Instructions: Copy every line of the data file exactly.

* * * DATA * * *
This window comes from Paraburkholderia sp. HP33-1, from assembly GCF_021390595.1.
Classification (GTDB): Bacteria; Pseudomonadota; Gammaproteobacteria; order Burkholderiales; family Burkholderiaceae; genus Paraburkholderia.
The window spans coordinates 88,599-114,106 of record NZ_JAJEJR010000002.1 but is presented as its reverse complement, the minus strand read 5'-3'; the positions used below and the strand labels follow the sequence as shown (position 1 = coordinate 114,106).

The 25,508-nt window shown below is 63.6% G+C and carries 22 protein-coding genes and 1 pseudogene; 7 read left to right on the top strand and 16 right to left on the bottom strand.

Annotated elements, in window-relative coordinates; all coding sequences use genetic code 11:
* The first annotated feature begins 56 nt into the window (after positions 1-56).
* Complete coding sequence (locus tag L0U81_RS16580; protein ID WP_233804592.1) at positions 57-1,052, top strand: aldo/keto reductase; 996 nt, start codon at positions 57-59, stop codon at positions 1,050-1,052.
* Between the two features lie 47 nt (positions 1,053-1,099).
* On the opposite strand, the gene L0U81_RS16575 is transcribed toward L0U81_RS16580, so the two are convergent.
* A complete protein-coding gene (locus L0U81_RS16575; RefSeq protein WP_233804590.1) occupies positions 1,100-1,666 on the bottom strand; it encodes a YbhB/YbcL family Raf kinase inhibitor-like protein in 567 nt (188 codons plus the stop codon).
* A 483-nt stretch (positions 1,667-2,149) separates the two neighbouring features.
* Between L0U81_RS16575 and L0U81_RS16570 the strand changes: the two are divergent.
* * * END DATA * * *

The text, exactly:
This window comes from Paraburkholderia sp. HP33-1, from assembly GCF_021390595.1.
Classification (GTDB): Bacteria; Pseudomonadota; Gammaproteobacteria; order Burkholderiales; family Burkholderiaceae; genus Paraburkholderia.
The window spans coordinates 88,599-114,106 of record NZ_JAJEJR010000002.1 but is presented as its reverse complement, the minus strand read 5'-3'; the positions used below and the strand labels follow the sequence as shown (position 1 = coordinate 114,106).

The 25,508-nt window shown below is 63.6% G+C and carries 22 protein-coding genes and 1 pseudogene; 7 read left to right on the top strand and 16 right to left on the bottom strand.

Annotated elements, in window-relative coordinates; all coding sequences use genetic code 11:
* The first annotated feature begins 56 nt into the window (after positions 1-56).
* Complete coding sequence (locus tag L0U81_RS16580; protein ID WP_233804592.1) at positions 57-1,052, top strand: aldo/keto reductase; 996 nt, start codon at positions 57-59, stop codon at positions 1,050-1,052.
* Between the two features lie 47 nt (positions 1,053-1,099).
* On the opposite strand, the gene L0U81_RS16575 is transcribed toward L0U81_RS16580, so the two are convergent.
* A complete protein-coding gene (locus L0U81_RS16575; RefSeq protein WP_233804590.1) occupies positions 1,100-1,666 on the bottom strand; it encodes a YbhB/YbcL family Raf kinase inhibitor-like protein in 567 nt (188 codons plus the stop codon).
* A 483-nt stretch (positions 1,667-2,149) separates the two neighbouring features.
* Between L0U81_RS16575 and L0U81_RS16570 the strand changes: the two are divergent.